From Fedco: Windsor Fava Bean, Windsor Fava Bean, Agate Pinto Bean OG, Honey Select Yellow Sweet Corn, Lincoln Shell Pea, Legume Inoculant, Halona Muskmelon, Alvaro Charentais Melon, Cross Country Pickling Cucumber, Costata Romanesca Zucchini OG, Waltham Butternut Winter Squash OG, Mokum Carrot, Yaya Carrot OG, Sugarsnax Carrot, Evergreen Hardy White Scallion, Copra Onion, Redwing Onion, Space Spinach, Giant Winter Spinach, Arcadia Broccoli, Tango Celery OG, Perfection Fennel OG, Winter Savory.


From Renee's: Bolero Carrot.

I'd still love to try the Romanesco F1 zucchini that did so well in Michelle's garden this year. I always struggle with zucchini production as the squash vine borers tend to weaken the plants. But I love the taste of Costata Romanesca. Then again maybe struggling with zucchini production is a good thing. I haven't found a lot of non-tomato based zucchini recipes that I love. And for now I think I've ordered enough.

Monday, December 16, 2013

Harvest Monday, December 16th, 2013

I did succeed in harvesting one thing this week. Though it was put on the scale it wasn't worth writing down and putting in the spreadsheet.

I'm guessing this coming week will won't see the plethora of harvests that I saw this week.

You can see the kale poking its head out. But it looks like I won't get to the last of the tatsoi. Under the hoops is where it is. And that snow isn't melting anytime soon. Today will be in the 20Fs and tonight will get down to 1F. That's -17C for the rest of the world. Our typical low for the year is about -3F or -4F (-20C) and it is usually in January, our coldest month. So the cold has come early this year. The last three Decembers have had a low of 18.8F, 14.4F, and 16.1F. This doesn't bode well for January. Or my wrapped up fig trees. At least they are better wrapped this year than last year.

I did use up the last of my Michihili Chinese cabbage. I packed up three small bags measured out for making wontons.

I made coleslaw. With a mix of the Michihili and regular cabbage.

And I made stew with the last little bit. It was a kitchen sink stew, which of course means I added everything but the kitchen sink to it. From the garden I used carrots, sweet potatoes, both kinds of cabbage, onions, green beans, black beans, garlic, and the rosemary pictured at the top. I don't use a lot of meat in the stew. It really is more of a vegetable stew with a little beef added. And I have to confess that I like my normal beef stew better that just has the typical mirepoix with lots of onion and mushrooms. But I had no mushrooms and really wanted a beef stew.

My main challenge this week was to make an enchilada sauce that I could use ( I can't eat any of the nightshade crops). I started with the recipe here as the basic idea. But an enchilada sauce to me is a sauce made from broth and thickened with a roux and then seasoned. It also has something acidic in it which for a regular one would be vinegar, but I used lime here, though I wonder if 2 tablespoons would have been better. So here is my version of a nightshade free enchilada sauce.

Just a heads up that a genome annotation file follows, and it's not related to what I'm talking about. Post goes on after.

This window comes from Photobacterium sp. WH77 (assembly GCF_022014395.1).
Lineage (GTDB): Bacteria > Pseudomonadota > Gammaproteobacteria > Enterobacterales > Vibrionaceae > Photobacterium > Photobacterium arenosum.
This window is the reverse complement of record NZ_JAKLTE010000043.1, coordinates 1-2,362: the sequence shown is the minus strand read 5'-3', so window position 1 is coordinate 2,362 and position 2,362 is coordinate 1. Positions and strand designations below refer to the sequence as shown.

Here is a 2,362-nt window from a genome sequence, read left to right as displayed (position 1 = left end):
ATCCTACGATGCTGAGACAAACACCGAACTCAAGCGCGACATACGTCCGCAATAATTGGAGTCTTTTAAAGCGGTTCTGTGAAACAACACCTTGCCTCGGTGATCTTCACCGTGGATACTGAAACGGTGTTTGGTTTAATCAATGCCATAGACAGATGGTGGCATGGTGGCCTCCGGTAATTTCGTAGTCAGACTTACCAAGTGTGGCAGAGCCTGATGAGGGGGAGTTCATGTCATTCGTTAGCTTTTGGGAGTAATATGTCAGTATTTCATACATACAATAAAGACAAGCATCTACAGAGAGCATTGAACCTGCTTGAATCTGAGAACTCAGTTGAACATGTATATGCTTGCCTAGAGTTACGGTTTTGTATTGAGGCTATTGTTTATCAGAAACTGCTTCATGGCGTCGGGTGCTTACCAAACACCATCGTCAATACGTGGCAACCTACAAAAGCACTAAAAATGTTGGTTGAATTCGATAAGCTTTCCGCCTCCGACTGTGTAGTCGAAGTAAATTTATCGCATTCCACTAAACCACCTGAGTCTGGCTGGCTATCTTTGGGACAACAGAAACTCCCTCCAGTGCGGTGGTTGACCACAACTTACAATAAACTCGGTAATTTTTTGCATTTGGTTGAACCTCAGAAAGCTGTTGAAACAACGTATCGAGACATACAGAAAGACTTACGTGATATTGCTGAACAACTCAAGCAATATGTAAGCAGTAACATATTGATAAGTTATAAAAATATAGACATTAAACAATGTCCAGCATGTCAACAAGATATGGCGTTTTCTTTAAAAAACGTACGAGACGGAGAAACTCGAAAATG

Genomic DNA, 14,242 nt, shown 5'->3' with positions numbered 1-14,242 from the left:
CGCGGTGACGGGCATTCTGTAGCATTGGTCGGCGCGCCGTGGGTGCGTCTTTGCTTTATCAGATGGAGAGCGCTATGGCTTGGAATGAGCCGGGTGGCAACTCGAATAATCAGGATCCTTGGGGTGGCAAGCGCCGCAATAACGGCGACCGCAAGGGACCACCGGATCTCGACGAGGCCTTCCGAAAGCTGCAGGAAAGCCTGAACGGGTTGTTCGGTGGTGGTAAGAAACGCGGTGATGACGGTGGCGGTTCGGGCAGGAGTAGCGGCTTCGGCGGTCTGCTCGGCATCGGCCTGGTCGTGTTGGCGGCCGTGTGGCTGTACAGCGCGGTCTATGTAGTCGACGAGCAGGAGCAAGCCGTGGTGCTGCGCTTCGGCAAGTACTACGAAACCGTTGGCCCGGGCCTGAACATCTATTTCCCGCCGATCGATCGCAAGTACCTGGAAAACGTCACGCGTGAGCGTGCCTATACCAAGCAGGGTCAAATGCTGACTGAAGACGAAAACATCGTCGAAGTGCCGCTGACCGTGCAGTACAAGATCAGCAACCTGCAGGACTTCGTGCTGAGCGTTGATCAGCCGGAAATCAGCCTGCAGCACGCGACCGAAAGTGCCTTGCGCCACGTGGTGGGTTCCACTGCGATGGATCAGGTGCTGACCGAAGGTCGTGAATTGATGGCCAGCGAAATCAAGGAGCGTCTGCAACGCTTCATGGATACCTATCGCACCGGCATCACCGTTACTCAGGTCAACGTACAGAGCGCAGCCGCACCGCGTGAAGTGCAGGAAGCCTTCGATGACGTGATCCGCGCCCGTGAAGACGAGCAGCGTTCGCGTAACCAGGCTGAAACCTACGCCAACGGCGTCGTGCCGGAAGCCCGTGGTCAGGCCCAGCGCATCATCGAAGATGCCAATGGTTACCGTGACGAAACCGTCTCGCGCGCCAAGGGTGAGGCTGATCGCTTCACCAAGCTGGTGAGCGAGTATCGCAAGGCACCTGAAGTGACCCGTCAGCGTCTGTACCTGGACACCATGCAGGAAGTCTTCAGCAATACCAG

Daphne's Avocado Enchilada Sauce

  • 1 T oil
  • 1 cup onion chopped
  • 1 clove garlic chopped
  • 1 T oil
  • 1 T flour
  • 1 c chicken broth (or veggie if going vegetarian)
  • 1 avocado diced
  • 1/3 c cilantro chopped (use stems too)
  • 1 T lime juice
  • 1/2 t cumin
  • 1/2 t salt
  • 1/2 t black pepper

Saute onion in oil until translucent. Add garlic and cook until fragrant. Remove from pan. Add oil and flour and cook for a couple minutes until just starting to color. Slowly add broth, whisking to keep from lumping. Cook for five minutes or until it starts to thicken. Remove from heat. Add the remaining ingredients and the onion mixture. Puree with a stick blender until totally smooth.

As you can see from the enchilada photo, I drown my enchiladas in sauce. Yum. The sauce makes about 2 cups and I use about 1 cup for my two enchiladas. The enchiladas don't have the typical innards as I used black beans with chopped red onion and a little cheese. My husband and daughter had more typical enchiladas with canned enchilada sauce and shredded chicken added to the mix. Though my daughter complained I didn't add nearly enough cheese to her enchilada.

Making enchiladas for may family from a pepper based enchilada sauce is a real turn around for me. In the past it would have made me sick. But I seem to be a little better with it now. I can eat a bite of my husband's pizza or whatever and not react much if at all from it. Which is so nice. I don't have to worry about cross contamination as much. I can eat out without problems. Now if it would just all go away that would be so nice.

Harvest Monday is a day to show off your harvests, how you are saving your harvest, or how you are using your harvest. If you have a harvest you want to show off, add your name and link to Mr Linky below.

Wednesday, December 11, 2013

A Penny Saved . . . Sometimes Ruins Your Mustard

Ten pounds of chocolate fudge was made yesterday.

I've been busy this week. I've started making things for my neighbors' holiday bags. I usually enjoy making treats and giving them away. Often the treats involve fudge as you see above. I think I've only given away baskets without fudge one year. Even though it was two decades ago (my daughter was six, she is now twenty six), I still remember that one. We made holiday cookies from around the world and the kids helped make little flags on toothpicks to mark which country they came from. Recently my bags have included fudge, jam, and lots of cookies. This year I want to add a little bit of more healthy fare into it. I'm going to make some good for you granola. And I wanted to make some mustard. Today was the day I would make the mustard. All except the beer mustard as I don't have a good ale for that right now.

I got my three recipes together. A Dijon and two sweet mustards. I started with the Dijon. I picked a Sauvignon Blanc that was nice but not too expensive. I cooked it all up. I tasted it part way through and it was delicious. But after it was done it tasted terrible and bitter. What had gone wrong? I've made mustard before and not had a problem.